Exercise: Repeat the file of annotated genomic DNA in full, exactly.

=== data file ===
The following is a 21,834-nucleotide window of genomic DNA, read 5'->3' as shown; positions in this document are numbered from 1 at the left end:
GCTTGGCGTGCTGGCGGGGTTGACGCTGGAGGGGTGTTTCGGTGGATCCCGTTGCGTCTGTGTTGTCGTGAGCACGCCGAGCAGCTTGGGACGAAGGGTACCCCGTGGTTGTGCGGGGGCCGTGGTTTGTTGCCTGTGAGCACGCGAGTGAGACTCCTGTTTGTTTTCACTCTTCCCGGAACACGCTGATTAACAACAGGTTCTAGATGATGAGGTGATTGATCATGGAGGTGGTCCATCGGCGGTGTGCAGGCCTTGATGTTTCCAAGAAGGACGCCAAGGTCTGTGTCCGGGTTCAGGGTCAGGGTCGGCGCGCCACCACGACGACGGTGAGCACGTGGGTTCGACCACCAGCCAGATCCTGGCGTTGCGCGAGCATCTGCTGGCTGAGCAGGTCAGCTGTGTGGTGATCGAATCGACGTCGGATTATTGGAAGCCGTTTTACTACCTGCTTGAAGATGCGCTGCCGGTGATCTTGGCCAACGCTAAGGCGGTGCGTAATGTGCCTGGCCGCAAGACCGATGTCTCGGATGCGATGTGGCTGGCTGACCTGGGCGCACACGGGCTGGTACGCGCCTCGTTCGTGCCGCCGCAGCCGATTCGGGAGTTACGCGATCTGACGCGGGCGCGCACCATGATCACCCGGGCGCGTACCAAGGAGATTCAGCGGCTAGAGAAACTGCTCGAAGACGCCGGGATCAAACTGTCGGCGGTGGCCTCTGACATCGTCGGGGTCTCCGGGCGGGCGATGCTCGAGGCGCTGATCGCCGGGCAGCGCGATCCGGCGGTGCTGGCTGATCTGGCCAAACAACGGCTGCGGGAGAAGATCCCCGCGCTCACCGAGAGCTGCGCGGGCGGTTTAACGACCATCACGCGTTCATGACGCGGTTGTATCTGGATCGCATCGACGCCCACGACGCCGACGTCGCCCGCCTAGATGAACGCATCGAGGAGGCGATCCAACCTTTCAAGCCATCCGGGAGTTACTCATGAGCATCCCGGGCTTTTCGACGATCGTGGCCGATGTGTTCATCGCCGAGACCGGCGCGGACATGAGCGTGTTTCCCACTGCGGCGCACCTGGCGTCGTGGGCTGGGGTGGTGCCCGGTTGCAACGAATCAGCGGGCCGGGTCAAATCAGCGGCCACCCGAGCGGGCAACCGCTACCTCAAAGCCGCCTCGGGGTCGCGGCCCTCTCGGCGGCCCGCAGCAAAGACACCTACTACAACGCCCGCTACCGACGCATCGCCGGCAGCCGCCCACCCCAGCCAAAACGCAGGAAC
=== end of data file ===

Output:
The following is a 21,834-nucleotide window of genomic DNA, read 5'->3' as shown; positions in this document are numbered from 1 at the left end:
GCTTGGCGTGCTGGCGGGGTTGACGCTGGAGGGGTGTTTCGGTGGATCCCGTTGCGTCTGTGTTGTCGTGAGCACGCCGAGCAGCTTGGGACGAAGGGTACCCCGTGGTTGTGCGGGGGCCGTGGTTTGTTGCCTGTGAGCACGCGAGTGAGACTCCTGTTTGTTTTCACTCTTCCCGGAACACGCTGATTAACAACAGGTTCTAGATGATGAGGTGATTGATCATGGAGGTGGTCCATCGGCGGTGTGCAGGCCTTGATGTTTCCAAGAAGGACGCCAAGGTCTGTGTCCGGGTTCAGGGTCAGGGTCGGCGCGCCACCACGACGACGGTGAGCACGTGGGTTCGACCACCAGCCAGATCCTGGCGTTGCGCGAGCATCTGCTGGCTGAGCAGGTCAGCTGTGTGGTGATCGAATCGACGTCGGATTATTGGAAGCCGTTTTACTACCTGCTTGAAGATGCGCTGCCGGTGATCTTGGCCAACGCTAAGGCGGTGCGTAATGTGCCTGGCCGCAAGACCGATGTCTCGGATGCGATGTGGCTGGCTGACCTGGGCGCACACGGGCTGGTACGCGCCTCGTTCGTGCCGCCGCAGCCGATTCGGGAGTTACGCGATCTGACGCGGGCGCGCACCATGATCACCCGGGCGCGTACCAAGGAGATTCAGCGGCTAGAGAAACTGCTCGAAGACGCCGGGATCAAACTGTCGGCGGTGGCCTCTGACATCGTCGGGGTCTCCGGGCGGGCGATGCTCGAGGCGCTGATCGCCGGGCAGCGCGATCCGGCGGTGCTGGCTGATCTGGCCAAACAACGGCTGCGGGAGAAGATCCCCGCGCTCACCGAGAGCTGCGCGGGCGGTTTAACGACCATCACGCGTTCATGACGCGGTTGTATCTGGATCGCATCGACGCCCACGACGCCGACGTCGCCCGCCTAGATGAACGCATCGAGGAGGCGATCCAACCTTTCAAGCCATCCGGGAGTTACTCATGAGCATCCCGGGCTTTTCGACGATCGTGGCCGATGTGTTCATCGCCGAGACCGGCGCGGACATGAGCGTGTTTCCCACTGCGGCGCACCTGGCGTCGTGGGCTGGGGTGGTGCCCGGTTGCAACGAATCAGCGGGCCGGGTCAAATCAGCGGCCACCCGAGCGGGCAACCGCTACCTCAAAGCCGCCTCGGGGTCGCGGCCCTCTCGGCGGCCCGCAGCAAAGACACCTACTACAACGCCCGCTACCGACGCATCGCCGGCAGCCGCCCACCCCAGCCAAAACGCAGGAAC